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Zandile Msutwana speaks on her lead role in Mzansi Magic's new drama, Grootboom and Sons

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We were first introduced to her talent back in 2007 when she played the troubled character of Akua Yenana on SABC 1 drama series, Society.

Now, almost 15 years later, Zandile Msutwana – who has starred in a number of shows – will be getting to play her second lead role in Mzansi Magic’s new drama series, Grootboom and Sons. The drama series premieres on Monday, 4 October at 8pm

The actress says that viewers can expect to see a whole lot of drama from the show.

“Grootboom and Sons is a Xhosa show with mostly a Xhosa cast. The story is centred around a funeral parlour which is a family business that gets inherited by the younger sibling, Vuyo, after their father, who was the family’s patriarch, dies, ”she tells us.

“The younger daughter is given the business because she’s more responsible than her older sister, Funeka (played by Msutwana), whose life is all about having fun. Funeka then walks away from the family business to open her own cosmetics business. She gets into trouble with bad guys and runs back home to be part of the family business again."

Playing Funeka

Although Msutwana has played a number of roles such as Vuyiswa Sebata on The Queen, NomaKhwezi on Igazi and Sister Sonto on Soul City – she says that playing Funeka was a different experience for her because of how flamboyant the character is.

“Funeka is very stylish, manipulative and young at heart – even though she’s older,” she says before describing how different Funeka is from her popular character, Vuyiswa, on The Queen.

“Vuyiswa and Funeka are complete opposites. While Vuyiswa is a good cop who isn’t corrupt in any way, Funeka is corrupt. She likes shortcuts and money, is devious and manipulative, and uses her sexiness to get through life. She’s also a lot more stylish than Vuyiswa I must say,” she laughs.

Msutwana says that she enjoys playing Funeka because she keeps her on her toes and allows her to grow and to learn. She says she looked to personalities such as Bonang Matheba and Vinolia Mashego when preparing for the role.

“When I received the character description from the production house, personalities such as Bonang and V-Mash (Vinolia Mashego) were some of the references on the list. So I watched Bonang to get a glimpse of her dress sense and luckily, I had grown up watching V-Mash on Jam Alley, so I knew her personality. Somehow I had to bring these two characters together to portray Funeka. I also watched Lynn Whitfield on Greenleaf; she tends to play classy characters with an evil side."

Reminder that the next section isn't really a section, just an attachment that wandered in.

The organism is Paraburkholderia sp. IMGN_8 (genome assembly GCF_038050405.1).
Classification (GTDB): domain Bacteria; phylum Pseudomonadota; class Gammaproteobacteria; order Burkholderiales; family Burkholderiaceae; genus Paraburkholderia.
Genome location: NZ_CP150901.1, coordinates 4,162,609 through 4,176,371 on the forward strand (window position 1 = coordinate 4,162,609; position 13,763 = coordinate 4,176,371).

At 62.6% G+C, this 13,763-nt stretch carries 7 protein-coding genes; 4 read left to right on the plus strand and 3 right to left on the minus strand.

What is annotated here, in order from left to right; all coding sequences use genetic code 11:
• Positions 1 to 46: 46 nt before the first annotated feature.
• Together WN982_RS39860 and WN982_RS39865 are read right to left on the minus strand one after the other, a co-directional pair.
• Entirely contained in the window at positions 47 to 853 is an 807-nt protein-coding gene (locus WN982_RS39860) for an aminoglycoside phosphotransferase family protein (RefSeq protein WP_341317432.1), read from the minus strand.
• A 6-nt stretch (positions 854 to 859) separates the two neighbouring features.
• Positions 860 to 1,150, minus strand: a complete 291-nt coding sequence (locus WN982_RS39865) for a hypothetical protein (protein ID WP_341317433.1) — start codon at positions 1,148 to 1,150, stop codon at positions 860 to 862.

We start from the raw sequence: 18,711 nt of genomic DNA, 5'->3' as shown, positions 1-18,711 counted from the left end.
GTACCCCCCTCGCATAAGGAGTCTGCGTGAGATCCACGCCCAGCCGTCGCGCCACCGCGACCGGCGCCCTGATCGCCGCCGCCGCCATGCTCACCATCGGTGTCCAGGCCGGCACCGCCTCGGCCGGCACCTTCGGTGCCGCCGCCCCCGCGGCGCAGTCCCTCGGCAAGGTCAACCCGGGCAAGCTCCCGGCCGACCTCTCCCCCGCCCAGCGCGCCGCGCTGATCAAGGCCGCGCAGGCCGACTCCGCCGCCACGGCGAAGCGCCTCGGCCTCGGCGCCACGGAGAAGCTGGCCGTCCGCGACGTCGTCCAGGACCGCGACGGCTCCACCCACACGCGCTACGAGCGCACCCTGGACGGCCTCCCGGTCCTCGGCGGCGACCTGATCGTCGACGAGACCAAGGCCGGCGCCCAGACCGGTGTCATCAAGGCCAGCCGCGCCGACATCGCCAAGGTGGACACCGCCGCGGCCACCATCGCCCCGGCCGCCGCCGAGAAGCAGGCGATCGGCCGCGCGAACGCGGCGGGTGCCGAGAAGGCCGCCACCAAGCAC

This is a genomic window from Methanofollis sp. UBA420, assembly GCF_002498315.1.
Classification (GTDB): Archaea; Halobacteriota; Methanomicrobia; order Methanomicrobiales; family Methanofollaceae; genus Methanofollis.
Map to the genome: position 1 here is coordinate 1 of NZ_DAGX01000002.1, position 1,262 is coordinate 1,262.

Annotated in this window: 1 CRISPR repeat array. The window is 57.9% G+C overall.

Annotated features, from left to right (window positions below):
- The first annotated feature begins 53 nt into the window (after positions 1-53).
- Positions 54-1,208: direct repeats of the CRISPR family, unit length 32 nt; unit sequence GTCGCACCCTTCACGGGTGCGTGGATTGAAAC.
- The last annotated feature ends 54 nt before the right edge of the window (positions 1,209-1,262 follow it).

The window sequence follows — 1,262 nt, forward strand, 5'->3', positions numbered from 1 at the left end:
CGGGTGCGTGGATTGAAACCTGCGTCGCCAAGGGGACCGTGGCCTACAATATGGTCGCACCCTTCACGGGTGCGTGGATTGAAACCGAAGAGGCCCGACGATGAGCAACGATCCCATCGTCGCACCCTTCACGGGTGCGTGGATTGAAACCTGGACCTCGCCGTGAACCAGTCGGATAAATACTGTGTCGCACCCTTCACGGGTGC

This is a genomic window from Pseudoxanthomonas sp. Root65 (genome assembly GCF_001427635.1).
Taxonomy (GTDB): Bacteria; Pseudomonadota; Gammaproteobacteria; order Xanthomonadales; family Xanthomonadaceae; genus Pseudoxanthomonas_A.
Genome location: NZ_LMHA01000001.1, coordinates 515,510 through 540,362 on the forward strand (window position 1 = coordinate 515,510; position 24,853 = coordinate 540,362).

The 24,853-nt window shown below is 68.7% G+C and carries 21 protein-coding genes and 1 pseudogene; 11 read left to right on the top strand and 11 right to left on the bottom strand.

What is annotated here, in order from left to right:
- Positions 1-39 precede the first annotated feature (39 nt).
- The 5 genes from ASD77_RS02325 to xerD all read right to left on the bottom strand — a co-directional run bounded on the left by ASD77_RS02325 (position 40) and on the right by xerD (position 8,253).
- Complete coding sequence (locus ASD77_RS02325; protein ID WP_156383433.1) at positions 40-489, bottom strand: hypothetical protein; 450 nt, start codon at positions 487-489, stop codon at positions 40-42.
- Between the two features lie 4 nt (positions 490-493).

Like most professional thespians, Msutwana’s first encounter with acting began in high school before she went on to complete a Performer’s Diploma in Speech and Drama at the University of Cape Town.

“My love for acting started off in high school with drama classes. I’d lead roles most of the time and my drama teacher tried to convince me that acting was my calling but I denied it and said I’d become a chartered account,” she recalls.

“I then applied for drama and accounting at UCT and the drama school accepted me. I was doing really well in drama school and the dream of becoming a CA wasn’t there anymore."

While in drama school, Msutwana would do theatre until she came to Johannesburg and was introduced to television.

“When I had just started television, I got a lead role in Society alongside four other ladies. I feel like acting chose me. I didn’t have the dream of becoming an actress, but it all worked out and I see now that it truly was a calling, ” she explains.
Learning tough lessons

Even though Msutwana’s breakout role was successful and saw her playing the lead, she quickly learnt how difficult navigating the entertainment industry was and struggled to get roles when Society ended in 2010.

“My journey in the industry has been quite pleasurable but has also come with lessons. After playing Akua and being a lead, everyone thought that I was going to blow up and that I was going to become a big star. But, unfortunately when Society ended, everything ended for me as well."

“I wasn’t getting any lead roles at all. I got very confused by what was going on because I had hoped this was the beginning of my career,” she adds.

Feeling hopeless about her acting career, Msutwana then studied psychology and started transporting school children to try to make ends meet.

“But four years later, doors started opening up for me again. I started getting small roles on Isidingo and Soul City. It almost felt like I was starting over gain but that was a great lesson because I realised that the inconsistency of the industry also requires me to learn financial management. It was a hurtful lesson but very necessary because I’m now in a much better position, especially with how I manage my finances,” she says.

She says that her supporters can look forward to a lot more work in the near future. For now, you can catch her on The Queen and in Grootboom and Sons which both air on Mzansi Magic.

– Truelove


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